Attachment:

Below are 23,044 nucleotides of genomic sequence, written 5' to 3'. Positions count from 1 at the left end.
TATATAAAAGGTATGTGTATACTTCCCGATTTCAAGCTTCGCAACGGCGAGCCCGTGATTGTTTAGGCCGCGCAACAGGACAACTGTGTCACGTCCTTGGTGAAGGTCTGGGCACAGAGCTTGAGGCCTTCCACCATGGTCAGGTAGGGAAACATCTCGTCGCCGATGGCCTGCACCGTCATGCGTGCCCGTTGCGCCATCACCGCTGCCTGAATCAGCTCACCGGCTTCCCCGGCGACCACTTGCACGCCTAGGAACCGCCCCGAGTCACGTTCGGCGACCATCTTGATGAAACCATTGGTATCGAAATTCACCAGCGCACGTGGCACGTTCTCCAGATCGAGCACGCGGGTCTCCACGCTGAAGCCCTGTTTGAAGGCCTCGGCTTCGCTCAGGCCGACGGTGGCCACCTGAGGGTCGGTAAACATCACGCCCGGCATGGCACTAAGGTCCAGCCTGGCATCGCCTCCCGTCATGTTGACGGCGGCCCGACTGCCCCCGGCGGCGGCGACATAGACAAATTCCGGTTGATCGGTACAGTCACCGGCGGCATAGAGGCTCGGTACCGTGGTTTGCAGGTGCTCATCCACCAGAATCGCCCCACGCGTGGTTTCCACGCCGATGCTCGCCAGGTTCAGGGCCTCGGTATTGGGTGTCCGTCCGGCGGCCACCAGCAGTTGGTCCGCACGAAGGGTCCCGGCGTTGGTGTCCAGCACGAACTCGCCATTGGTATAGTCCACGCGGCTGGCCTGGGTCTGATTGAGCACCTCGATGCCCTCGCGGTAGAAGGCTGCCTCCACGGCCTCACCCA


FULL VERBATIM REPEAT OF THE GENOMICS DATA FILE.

Below are 23,044 nucleotides of genomic sequence, written 5' to 3'. Positions count from 1 at the left end.
TATATAAAAGGTATGTGTATACTTCCCGATTTCAAGCTTCGCAACGGCGAGCCCGTGATTGTTTAGGCCGCGCAACAGGACAACTGTGTCACGTCCTTGGTGAAGGTCTGGGCACAGAGCTTGAGGCCTTCCACCATGGTCAGGTAGGGAAACATCTCGTCGCCGATGGCCTGCACCGTCATGCGTGCCCGTTGCGCCATCACCGCTGCCTGAATCAGCTCACCGGCTTCCCCGGCGACCACTTGCACGCCTAGGAACCGCCCCGAGTCACGTTCGGCGACCATCTTGATGAAACCATTGGTATCGAAATTCACCAGCGCACGTGGCACGTTCTCCAGATCGAGCACGCGGGTCTCCACGCTGAAGCCCTGTTTGAAGGCCTCGGCTTCGCTCAGGCCGACGGTGGCCACCTGAGGGTCGGTAAACATCACGCCCGGCATGGCACTAAGGTCCAGCCTGGCATCGCCTCCCGTCATGTTGACGGCGGCCCGACTGCCCCCGGCGGCGGCGACATAGACAAATTCCGGTTGATCGGTACAGTCACCGGCGGCATAGAGGCTCGGTACCGTGGTTTGCAGGTGCTCATCCACCAGAATCGCCCCACGCGTGGTTTCCACGCCGATGCTCGCCAGGTTCAGGGCCTCGGTATTGGGTGTCCGTCCGGCGGCCACCAGCAGTTGGTCCGCACGAAGGGTCCCGGCGTTGGTGTCCAGCACGAACTCGCCATTGGTATAGTCCACGCGGCTGGCCTGGGTCTGATTGAGCACCTCGATGCCCTCGCGGTAGAAGGCTGCCTCCACGGCCTCACCCA